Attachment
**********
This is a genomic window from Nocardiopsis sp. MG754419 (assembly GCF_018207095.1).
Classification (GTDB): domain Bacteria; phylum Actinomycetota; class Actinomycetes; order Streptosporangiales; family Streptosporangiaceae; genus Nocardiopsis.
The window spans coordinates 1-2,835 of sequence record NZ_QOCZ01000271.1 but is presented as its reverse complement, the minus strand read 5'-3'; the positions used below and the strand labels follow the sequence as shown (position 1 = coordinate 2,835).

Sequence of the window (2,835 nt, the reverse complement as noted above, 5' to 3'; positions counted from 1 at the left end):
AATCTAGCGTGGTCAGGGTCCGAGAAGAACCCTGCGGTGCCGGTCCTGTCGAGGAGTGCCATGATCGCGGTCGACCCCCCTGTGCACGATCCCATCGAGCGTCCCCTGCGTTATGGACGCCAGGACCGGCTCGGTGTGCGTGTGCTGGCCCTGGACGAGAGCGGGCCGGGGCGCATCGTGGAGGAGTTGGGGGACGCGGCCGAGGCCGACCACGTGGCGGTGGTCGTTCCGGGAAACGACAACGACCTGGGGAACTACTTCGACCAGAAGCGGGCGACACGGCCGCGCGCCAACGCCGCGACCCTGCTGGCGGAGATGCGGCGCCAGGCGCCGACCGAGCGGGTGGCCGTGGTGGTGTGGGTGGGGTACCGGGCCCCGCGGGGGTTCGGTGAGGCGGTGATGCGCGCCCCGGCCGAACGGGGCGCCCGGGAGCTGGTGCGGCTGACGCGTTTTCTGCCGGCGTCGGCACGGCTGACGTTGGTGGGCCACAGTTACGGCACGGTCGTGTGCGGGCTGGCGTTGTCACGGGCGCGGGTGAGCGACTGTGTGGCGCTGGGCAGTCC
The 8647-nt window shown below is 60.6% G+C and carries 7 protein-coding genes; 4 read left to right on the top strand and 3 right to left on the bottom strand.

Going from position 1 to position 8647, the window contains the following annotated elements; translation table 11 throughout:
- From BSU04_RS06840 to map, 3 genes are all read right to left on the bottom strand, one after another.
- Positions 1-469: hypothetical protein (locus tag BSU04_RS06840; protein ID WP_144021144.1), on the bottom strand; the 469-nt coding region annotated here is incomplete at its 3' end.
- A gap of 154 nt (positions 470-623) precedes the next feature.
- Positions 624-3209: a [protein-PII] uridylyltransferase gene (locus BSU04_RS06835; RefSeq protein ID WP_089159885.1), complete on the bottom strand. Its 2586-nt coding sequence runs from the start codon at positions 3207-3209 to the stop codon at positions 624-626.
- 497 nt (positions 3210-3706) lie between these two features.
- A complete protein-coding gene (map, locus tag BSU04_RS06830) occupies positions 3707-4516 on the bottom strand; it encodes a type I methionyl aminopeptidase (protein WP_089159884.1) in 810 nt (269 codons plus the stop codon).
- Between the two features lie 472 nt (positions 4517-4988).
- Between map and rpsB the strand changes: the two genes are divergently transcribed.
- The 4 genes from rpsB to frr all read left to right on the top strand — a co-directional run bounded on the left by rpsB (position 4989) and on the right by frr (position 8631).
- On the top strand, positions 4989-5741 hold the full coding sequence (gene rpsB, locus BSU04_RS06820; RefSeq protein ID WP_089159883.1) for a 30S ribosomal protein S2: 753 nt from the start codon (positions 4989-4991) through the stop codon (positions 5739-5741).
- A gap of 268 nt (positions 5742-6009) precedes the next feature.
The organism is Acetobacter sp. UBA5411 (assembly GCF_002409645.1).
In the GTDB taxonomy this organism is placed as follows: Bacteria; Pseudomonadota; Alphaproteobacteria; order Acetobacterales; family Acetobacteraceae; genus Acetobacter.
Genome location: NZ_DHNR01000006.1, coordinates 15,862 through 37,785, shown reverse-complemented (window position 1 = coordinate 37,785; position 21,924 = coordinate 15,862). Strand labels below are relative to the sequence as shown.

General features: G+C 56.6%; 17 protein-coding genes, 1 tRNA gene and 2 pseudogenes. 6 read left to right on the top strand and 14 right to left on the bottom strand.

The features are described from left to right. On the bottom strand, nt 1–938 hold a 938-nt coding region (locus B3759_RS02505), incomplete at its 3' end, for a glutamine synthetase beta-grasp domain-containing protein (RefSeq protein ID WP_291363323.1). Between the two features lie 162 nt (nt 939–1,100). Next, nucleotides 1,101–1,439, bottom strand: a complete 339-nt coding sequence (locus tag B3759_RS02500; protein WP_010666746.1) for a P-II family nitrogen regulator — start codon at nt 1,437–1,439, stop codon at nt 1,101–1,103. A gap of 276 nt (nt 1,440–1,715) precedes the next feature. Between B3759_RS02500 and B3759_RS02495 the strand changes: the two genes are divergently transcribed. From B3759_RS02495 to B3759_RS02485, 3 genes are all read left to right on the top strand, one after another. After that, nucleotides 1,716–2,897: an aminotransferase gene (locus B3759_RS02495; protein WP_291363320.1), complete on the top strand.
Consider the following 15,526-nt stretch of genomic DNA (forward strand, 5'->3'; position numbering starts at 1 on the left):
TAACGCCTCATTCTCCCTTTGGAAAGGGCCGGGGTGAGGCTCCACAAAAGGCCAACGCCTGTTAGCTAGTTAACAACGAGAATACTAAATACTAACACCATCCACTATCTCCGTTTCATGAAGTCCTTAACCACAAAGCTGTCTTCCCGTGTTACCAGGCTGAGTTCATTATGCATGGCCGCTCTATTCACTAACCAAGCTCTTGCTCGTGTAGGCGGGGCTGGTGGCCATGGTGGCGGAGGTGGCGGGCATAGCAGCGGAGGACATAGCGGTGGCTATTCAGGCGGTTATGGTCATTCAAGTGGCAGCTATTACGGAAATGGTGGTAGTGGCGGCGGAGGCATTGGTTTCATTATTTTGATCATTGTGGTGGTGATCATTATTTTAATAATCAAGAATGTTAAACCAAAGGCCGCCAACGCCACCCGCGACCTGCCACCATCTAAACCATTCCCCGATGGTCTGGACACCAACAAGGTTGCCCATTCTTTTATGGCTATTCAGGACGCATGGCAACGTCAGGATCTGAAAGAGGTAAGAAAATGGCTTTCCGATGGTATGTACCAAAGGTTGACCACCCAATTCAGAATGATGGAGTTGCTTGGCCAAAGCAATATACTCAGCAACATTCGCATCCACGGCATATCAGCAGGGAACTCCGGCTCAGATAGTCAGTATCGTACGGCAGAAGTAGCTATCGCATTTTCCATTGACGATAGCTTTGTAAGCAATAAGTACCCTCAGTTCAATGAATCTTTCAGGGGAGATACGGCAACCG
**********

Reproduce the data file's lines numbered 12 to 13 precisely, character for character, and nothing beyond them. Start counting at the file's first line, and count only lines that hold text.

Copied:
- 497 nt (positions 3210-3706) lie between these two features.
- A complete protein-coding gene (map, locus tag BSU04_RS06830) occupies positions 3707-4516 on the bottom strand; it encodes a type I methionyl aminopeptidase (protein WP_089159884.1) in 810 nt (269 codons plus the stop codon).